The clock had barely struck noon when a large truck and three men wearing white gloves arrived in Walkerville on November 3. Assiduously, the trio commenced to loading the chattels of William’s Grocery.
For over two years this staple of the Bates Building on Wyandotte Street East offered a curated collection of foodstuffs, adding to the acclaimed ambiance of one of Windsor’s oldest neighbourhoods.
While some thought a possible grocery store Hail Mary might save the place, the arrival of the gloved men told a different story. Another unique Windsor merchant was done.
In the cozy food emporium’s wake was a simple message on its website, “Thanks again to all the customers that helped us give it a try.”
A few doors down, a curious sign has been spotted at one shop claiming a technical problem had limited payment options to cash only. Often such subtle minor operational changes can signal more is going on, particularly since this technical glitch seemed to outlast a quick fix.
It could be the operator was conducting a local protest of Wal-Mart proportions. The world’s largest retailer is waging war with the Visa organization. It wants the credit card giant to lower the fees it pays to accept the cash substitute.
So far, Wal-Mart stores in Thunder Bay and Winnipeg no longer accept Visa, but the credit-issuing company has not blinked. Wal-Mart intends to continue refusing the card until all of its stores are included.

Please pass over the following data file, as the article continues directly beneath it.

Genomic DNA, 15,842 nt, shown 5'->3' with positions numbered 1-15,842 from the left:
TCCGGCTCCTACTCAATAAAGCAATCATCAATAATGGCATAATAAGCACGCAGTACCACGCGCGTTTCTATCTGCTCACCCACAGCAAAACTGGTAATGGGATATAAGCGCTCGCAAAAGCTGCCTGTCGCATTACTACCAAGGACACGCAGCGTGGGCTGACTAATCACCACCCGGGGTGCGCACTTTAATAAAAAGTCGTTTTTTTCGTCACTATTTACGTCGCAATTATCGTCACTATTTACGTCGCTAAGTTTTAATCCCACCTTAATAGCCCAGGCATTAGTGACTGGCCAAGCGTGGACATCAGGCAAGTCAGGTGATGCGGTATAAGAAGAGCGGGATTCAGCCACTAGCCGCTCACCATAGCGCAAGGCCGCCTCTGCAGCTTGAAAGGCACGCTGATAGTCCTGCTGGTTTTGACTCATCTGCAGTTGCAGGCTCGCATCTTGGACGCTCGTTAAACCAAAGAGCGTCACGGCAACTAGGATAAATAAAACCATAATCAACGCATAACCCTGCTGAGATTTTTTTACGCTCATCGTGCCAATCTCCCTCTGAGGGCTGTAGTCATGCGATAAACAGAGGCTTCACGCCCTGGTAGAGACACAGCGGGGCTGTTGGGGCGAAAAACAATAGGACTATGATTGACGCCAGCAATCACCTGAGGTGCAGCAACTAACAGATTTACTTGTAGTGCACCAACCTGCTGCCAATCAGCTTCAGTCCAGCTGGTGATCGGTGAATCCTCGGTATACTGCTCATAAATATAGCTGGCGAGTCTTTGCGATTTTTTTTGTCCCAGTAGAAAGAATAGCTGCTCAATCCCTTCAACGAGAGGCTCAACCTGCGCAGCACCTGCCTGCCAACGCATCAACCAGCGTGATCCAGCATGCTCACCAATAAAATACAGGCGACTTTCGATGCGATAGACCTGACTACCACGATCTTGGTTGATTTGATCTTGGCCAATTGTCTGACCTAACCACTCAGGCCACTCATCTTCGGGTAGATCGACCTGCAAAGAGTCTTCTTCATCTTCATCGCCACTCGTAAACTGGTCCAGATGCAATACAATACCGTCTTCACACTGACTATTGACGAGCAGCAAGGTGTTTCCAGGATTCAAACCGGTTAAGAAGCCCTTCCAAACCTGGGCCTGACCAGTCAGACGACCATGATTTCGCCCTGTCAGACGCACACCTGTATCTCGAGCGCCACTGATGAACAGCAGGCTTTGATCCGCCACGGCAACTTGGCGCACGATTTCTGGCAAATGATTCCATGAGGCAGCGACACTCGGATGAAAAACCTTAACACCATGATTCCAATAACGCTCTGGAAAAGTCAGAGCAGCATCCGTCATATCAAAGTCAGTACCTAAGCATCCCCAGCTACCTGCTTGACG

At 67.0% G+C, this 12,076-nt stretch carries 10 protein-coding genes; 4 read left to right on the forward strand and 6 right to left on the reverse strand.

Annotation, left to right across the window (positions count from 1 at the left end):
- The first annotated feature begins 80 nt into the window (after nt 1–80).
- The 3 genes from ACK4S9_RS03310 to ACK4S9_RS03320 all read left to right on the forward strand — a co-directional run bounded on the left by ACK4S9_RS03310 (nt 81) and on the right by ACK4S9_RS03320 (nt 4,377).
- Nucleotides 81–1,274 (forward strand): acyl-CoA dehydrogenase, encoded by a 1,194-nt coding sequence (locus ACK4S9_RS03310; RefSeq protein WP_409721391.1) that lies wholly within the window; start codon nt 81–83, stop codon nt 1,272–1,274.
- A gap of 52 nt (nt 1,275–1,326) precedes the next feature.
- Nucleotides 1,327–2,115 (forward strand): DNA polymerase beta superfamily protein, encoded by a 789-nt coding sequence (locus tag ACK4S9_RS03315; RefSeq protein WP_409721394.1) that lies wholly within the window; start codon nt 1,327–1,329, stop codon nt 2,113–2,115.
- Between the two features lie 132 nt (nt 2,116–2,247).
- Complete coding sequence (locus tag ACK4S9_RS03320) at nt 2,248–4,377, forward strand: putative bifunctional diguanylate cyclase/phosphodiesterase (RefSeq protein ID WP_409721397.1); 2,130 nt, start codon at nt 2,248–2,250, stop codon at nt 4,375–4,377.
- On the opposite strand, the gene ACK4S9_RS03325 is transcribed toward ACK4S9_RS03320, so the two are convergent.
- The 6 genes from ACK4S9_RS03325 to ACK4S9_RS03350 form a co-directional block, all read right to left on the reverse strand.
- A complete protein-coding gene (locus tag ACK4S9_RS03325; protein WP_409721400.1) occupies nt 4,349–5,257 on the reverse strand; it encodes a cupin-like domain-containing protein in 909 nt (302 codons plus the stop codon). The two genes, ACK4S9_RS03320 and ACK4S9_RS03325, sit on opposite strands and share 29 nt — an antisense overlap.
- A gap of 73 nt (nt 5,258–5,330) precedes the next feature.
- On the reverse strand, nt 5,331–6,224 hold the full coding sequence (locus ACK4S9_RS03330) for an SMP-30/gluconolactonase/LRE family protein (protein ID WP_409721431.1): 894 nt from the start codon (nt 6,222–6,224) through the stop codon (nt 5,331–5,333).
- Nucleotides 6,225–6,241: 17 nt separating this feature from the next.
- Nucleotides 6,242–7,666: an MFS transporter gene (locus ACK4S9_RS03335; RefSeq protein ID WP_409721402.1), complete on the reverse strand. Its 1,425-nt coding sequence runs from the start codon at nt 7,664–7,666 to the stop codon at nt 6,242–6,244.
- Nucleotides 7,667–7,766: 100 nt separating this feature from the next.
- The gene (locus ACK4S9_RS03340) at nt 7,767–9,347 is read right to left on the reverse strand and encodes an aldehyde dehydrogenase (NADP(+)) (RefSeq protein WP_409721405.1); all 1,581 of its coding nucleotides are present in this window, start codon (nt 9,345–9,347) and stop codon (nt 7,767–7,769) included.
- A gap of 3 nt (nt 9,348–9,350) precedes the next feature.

Could it be a case of a Walkerville store mounting such a protest or, much more sinister, is it an indication the shop can no longer afford to pay the fees? Owners of small businesses rarely become instant millionaires.
This is something Bill Hucker, the founder of William’s, made clear in December 15, 2014. After a flower pot was thrown through his front window he told CTV News that he had, “… just opened six months ago and any new business doesn’t make money and this money is out the window, literally.”
For struggling retailers, taking cash instead of plastic has its advantages. It is free of fees, something citizens should consider when patronizing local.
With Walkerville losing more and more stores, including the expected closure of its last remaining bank in less than half a year, another loss on the commercial strip could be catastrophic to the often heralded bona fide success story.
In reality, all is not that well in the Ville.
During its most depressing times, only a few years ago, before it exploded, storefronts were being rented out to business-to-business companies, offering such services as website design. These companies departed with their space converted back to retail or restaurants.
But not all left.
A promotional company and two accounting companies still command sidewalk retail space. And none of the area’s empty lots have been developed beyond high fences erected to block them from view.